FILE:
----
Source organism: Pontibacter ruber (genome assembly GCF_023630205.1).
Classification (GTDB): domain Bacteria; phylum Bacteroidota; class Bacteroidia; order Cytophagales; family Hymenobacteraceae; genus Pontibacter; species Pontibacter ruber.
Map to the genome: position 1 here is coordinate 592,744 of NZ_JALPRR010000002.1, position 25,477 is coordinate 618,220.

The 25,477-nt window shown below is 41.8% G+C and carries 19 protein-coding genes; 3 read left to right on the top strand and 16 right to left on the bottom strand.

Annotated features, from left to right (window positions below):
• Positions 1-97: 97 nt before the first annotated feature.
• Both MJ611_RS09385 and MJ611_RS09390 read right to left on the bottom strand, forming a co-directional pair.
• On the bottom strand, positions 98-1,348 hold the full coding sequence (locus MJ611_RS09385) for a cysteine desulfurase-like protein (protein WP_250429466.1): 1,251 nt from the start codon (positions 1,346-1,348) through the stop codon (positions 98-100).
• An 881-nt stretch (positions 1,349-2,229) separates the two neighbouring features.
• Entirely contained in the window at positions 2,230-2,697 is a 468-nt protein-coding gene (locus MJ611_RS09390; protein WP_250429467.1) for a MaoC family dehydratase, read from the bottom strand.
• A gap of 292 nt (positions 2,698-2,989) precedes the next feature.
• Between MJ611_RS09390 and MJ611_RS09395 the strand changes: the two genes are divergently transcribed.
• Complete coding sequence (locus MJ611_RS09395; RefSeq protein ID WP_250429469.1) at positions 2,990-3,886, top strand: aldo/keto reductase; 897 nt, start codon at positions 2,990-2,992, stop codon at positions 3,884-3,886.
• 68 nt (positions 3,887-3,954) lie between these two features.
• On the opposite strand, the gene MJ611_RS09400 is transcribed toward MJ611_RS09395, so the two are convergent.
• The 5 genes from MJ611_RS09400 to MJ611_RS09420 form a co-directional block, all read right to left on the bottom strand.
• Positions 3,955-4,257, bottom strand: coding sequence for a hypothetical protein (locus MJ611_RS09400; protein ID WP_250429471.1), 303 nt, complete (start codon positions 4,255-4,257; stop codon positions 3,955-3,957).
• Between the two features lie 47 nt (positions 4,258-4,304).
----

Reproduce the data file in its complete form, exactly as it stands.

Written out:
Source organism: Pontibacter ruber (genome assembly GCF_023630205.1).
Classification (GTDB): domain Bacteria; phylum Bacteroidota; class Bacteroidia; order Cytophagales; family Hymenobacteraceae; genus Pontibacter; species Pontibacter ruber.
Map to the genome: position 1 here is coordinate 592,744 of NZ_JALPRR010000002.1, position 25,477 is coordinate 618,220.

The 25,477-nt window shown below is 41.8% G+C and carries 19 protein-coding genes; 3 read left to right on the top strand and 16 right to left on the bottom strand.

Annotated features, from left to right (window positions below):
• Positions 1-97: 97 nt before the first annotated feature.
• Both MJ611_RS09385 and MJ611_RS09390 read right to left on the bottom strand, forming a co-directional pair.
• On the bottom strand, positions 98-1,348 hold the full coding sequence (locus MJ611_RS09385) for a cysteine desulfurase-like protein (protein WP_250429466.1): 1,251 nt from the start codon (positions 1,346-1,348) through the stop codon (positions 98-100).
• An 881-nt stretch (positions 1,349-2,229) separates the two neighbouring features.
• Entirely contained in the window at positions 2,230-2,697 is a 468-nt protein-coding gene (locus MJ611_RS09390; protein WP_250429467.1) for a MaoC family dehydratase, read from the bottom strand.
• A gap of 292 nt (positions 2,698-2,989) precedes the next feature.
• Between MJ611_RS09390 and MJ611_RS09395 the strand changes: the two genes are divergently transcribed.
• Complete coding sequence (locus MJ611_RS09395; RefSeq protein ID WP_250429469.1) at positions 2,990-3,886, top strand: aldo/keto reductase; 897 nt, start codon at positions 2,990-2,992, stop codon at positions 3,884-3,886.
• 68 nt (positions 3,887-3,954) lie between these two features.
• On the opposite strand, the gene MJ611_RS09400 is transcribed toward MJ611_RS09395, so the two are convergent.
• The 5 genes from MJ611_RS09400 to MJ611_RS09420 form a co-directional block, all read right to left on the bottom strand.
• Positions 3,955-4,257, bottom strand: coding sequence for a hypothetical protein (locus MJ611_RS09400; protein ID WP_250429471.1), 303 nt, complete (start codon positions 4,255-4,257; stop codon positions 3,955-3,957).
• Between the two features lie 47 nt (positions 4,258-4,304).